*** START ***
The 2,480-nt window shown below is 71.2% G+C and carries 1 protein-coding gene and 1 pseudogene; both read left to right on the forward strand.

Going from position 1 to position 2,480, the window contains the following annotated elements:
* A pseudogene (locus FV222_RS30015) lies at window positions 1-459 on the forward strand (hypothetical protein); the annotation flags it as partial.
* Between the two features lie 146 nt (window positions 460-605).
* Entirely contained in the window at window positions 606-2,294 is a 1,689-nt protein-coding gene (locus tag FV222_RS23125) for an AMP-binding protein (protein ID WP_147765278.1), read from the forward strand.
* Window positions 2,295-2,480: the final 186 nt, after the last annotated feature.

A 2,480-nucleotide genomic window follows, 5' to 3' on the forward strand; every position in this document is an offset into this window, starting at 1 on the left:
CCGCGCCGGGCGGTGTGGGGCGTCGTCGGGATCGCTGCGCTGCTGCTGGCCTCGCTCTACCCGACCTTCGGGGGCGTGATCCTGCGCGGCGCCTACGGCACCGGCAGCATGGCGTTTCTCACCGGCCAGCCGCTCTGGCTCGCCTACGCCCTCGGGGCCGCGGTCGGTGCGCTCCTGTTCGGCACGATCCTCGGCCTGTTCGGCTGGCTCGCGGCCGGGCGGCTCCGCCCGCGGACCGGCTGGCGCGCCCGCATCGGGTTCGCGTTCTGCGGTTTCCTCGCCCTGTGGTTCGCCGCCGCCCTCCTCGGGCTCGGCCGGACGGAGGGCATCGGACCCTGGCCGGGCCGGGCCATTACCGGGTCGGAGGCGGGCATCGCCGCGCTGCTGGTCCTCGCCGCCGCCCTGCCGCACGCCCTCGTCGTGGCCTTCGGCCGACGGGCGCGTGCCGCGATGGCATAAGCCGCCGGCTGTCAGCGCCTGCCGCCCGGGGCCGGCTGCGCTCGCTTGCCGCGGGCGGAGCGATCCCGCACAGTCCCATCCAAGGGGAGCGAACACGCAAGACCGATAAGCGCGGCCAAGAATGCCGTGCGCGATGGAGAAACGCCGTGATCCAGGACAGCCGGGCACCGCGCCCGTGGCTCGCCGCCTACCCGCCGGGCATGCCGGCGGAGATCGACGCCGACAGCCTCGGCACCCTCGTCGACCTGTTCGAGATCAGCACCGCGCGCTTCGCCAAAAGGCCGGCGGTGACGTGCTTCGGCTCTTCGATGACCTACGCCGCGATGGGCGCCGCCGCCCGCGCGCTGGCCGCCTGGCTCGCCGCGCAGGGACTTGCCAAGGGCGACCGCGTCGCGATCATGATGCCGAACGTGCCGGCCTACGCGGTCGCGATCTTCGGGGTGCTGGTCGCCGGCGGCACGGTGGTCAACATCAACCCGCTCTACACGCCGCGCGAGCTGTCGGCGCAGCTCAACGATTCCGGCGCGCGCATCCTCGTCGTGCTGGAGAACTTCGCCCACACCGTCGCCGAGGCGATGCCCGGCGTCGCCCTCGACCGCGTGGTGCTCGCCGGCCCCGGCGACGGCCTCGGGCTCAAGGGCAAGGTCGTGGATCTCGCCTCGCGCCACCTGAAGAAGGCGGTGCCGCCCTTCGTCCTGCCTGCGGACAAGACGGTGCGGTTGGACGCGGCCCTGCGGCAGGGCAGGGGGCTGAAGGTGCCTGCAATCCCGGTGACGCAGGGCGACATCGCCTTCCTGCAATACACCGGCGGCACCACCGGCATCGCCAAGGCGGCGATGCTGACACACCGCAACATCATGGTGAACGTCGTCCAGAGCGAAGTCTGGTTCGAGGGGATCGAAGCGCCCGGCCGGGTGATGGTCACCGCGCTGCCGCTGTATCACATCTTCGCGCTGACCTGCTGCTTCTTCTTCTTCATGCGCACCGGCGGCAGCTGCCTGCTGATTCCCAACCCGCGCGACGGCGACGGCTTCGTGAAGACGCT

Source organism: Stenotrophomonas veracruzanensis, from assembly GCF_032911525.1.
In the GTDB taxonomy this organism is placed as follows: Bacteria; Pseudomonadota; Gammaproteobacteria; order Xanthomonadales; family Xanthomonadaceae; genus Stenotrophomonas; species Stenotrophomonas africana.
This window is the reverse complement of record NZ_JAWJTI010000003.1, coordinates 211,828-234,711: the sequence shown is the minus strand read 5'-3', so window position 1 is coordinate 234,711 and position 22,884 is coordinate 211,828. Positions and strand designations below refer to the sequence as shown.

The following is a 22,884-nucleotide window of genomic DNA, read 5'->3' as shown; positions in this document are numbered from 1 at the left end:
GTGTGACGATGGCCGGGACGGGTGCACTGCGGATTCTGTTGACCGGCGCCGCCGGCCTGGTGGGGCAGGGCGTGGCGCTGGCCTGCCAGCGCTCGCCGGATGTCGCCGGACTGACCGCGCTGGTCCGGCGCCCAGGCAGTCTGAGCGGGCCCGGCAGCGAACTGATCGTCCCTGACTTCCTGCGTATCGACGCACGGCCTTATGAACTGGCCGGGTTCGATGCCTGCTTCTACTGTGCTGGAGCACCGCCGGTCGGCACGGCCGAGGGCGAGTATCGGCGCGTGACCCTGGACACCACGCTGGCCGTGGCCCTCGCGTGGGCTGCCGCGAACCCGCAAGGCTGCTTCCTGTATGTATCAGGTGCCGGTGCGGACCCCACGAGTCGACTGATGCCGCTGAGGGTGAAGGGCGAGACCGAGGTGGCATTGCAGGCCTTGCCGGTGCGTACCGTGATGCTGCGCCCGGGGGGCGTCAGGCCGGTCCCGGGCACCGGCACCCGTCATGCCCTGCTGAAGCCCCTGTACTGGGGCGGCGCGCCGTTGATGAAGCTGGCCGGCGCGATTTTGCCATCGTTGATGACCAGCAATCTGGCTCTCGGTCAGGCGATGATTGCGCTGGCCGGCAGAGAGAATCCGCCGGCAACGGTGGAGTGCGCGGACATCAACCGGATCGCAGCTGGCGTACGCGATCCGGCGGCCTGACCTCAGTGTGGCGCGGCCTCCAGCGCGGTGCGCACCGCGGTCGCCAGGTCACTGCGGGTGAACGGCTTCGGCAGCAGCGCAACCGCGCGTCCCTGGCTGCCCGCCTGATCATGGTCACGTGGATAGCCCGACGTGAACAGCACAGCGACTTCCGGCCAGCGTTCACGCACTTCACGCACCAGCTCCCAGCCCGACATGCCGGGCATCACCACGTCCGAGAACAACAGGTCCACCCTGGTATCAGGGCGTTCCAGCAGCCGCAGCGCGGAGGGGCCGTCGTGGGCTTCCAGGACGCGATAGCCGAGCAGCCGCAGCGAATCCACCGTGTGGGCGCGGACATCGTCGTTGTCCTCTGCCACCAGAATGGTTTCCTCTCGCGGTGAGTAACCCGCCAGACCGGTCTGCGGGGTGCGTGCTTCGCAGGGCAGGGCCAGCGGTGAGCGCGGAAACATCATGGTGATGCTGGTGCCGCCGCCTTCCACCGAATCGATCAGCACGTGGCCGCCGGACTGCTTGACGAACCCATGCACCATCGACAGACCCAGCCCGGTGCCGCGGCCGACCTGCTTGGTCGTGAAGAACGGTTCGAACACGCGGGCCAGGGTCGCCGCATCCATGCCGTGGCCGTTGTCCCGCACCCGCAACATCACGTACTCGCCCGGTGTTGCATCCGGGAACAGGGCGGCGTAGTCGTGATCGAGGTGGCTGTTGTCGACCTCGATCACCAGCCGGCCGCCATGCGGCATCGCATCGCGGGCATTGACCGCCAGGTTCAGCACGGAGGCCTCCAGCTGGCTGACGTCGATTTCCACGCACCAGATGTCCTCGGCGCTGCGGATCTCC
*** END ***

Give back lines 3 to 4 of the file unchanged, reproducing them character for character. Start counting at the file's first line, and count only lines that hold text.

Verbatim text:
* A pseudogene (locus FV222_RS30015) lies at window positions 1-459 on the forward strand (hypothetical protein); the annotation flags it as partial.
* Between the two features lie 146 nt (window positions 460-605).